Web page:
But there is an alternative. The mid-1980s saw the rise of inexpensive fixed slit diffraction-grating models from OPL, bringing top-quality spectroscopy within the reach of the commoner.
We use the large OPL "teaching" spectroscopes with the stand. They are affordable enough that every gemologist can have one, and when coupled with the same fiber-optic light source used for the microscope, gives gemologists a powerful tool..
Diffraction grating units have several advantages. First, the fixed slit means one less adjustment to fret about. Even more important, diffraction-grating spectra do not suffer the bend-me-crush-me extremism common to prism models, which simultaneously pull the violet and push the red. The result is a balanced display of colors. Not only does this make faint lines in the blue and violet easier to resolve, but tightly packed absorption striae at the red end spread out for greater visibility. We can almost picture Buddha nodding in agreement. Balance, the middle road. Oh, yeah!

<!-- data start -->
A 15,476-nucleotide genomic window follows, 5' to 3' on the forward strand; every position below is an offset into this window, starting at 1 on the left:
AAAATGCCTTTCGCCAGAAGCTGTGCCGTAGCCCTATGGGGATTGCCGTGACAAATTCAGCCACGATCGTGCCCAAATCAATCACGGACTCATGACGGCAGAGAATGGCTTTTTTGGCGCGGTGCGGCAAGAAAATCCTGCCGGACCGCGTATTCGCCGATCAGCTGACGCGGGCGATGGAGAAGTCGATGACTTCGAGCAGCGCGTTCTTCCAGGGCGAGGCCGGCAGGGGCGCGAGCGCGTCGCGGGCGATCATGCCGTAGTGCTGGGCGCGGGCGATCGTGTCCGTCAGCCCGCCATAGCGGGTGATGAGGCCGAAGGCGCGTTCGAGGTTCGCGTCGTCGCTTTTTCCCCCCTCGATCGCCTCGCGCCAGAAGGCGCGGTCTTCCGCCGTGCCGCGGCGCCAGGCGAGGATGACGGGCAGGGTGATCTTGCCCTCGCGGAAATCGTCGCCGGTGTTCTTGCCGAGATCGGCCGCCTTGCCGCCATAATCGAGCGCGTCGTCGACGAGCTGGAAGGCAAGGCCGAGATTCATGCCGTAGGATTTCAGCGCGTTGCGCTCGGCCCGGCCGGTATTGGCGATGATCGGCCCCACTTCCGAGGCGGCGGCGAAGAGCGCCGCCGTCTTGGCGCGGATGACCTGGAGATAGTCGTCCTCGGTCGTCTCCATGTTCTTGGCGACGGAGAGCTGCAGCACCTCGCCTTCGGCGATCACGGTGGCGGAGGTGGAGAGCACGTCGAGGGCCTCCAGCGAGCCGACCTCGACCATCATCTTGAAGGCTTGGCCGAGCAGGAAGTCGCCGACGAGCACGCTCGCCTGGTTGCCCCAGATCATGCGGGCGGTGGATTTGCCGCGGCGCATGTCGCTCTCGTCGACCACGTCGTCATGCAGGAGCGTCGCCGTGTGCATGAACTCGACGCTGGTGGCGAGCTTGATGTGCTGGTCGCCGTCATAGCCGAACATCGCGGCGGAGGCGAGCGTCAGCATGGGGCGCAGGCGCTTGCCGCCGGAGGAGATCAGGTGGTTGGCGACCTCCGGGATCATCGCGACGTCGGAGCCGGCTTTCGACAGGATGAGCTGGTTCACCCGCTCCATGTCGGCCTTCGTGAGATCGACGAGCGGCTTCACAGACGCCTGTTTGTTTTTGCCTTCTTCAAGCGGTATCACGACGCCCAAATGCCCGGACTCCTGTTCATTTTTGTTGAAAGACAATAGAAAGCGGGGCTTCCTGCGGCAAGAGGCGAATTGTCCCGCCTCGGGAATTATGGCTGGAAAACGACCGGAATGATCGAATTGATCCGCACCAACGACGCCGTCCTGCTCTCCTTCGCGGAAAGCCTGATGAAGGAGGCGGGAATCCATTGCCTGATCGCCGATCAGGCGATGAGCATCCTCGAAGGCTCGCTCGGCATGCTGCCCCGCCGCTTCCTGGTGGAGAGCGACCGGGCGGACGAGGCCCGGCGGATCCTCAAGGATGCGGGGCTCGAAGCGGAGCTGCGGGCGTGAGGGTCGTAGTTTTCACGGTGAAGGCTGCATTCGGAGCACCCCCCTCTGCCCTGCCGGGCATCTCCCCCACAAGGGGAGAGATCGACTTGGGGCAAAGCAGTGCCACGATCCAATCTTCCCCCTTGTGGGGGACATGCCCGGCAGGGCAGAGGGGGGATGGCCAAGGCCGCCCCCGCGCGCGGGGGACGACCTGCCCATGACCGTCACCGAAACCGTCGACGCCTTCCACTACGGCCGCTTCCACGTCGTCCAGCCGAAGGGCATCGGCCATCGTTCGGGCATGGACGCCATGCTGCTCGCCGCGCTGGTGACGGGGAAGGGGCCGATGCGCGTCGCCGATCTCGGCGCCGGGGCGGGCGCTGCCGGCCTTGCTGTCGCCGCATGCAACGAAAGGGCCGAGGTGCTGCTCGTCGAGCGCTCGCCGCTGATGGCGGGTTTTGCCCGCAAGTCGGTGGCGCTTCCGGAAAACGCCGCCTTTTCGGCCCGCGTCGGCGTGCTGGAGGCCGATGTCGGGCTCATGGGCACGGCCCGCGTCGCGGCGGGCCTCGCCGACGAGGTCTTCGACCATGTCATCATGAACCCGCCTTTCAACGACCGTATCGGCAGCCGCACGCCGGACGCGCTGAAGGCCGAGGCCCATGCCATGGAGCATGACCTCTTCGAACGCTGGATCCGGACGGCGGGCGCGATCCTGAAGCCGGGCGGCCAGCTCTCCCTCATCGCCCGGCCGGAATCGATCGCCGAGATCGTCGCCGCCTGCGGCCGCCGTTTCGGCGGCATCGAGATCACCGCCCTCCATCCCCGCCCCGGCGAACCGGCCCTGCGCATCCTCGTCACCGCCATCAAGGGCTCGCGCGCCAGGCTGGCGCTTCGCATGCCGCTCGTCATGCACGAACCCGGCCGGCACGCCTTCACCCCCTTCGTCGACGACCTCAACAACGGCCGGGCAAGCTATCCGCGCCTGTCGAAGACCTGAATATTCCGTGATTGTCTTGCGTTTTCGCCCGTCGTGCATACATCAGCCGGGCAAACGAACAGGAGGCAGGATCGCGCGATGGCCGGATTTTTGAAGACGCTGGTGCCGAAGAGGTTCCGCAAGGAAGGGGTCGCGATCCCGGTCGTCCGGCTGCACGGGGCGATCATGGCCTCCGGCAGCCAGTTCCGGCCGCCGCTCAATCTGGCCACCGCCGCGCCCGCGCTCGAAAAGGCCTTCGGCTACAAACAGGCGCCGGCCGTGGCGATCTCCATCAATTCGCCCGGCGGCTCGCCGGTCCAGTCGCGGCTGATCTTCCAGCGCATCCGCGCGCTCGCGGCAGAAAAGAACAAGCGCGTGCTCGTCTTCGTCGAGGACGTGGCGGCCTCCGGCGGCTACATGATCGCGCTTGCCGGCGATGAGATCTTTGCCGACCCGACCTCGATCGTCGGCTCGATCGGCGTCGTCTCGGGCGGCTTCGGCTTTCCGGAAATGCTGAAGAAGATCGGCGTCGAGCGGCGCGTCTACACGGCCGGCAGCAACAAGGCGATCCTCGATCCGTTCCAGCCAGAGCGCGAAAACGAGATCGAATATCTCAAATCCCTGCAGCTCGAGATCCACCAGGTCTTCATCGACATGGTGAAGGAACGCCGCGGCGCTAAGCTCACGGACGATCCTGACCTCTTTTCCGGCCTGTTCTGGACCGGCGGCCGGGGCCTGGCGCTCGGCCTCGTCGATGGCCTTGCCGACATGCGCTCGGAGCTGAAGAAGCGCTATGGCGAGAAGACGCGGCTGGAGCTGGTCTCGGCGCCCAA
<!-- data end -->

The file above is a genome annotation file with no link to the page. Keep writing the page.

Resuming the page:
Visible Spectra of Corundum
|Variety||Spectra description (from 400 to 700 nm)a|
|Ruby (including pink)||
Vanadium spectrum (common in synthetic corundum; rare in natural corundum)
a. All wavelengths are approximate only.
b. Pleochroism can have a slight effect on the absorption spectrum. By rotating a polaroid plate over the spectroscope eyepiece, the spectra of both the ordinary and extraordinary rays can be viewed independent of one another.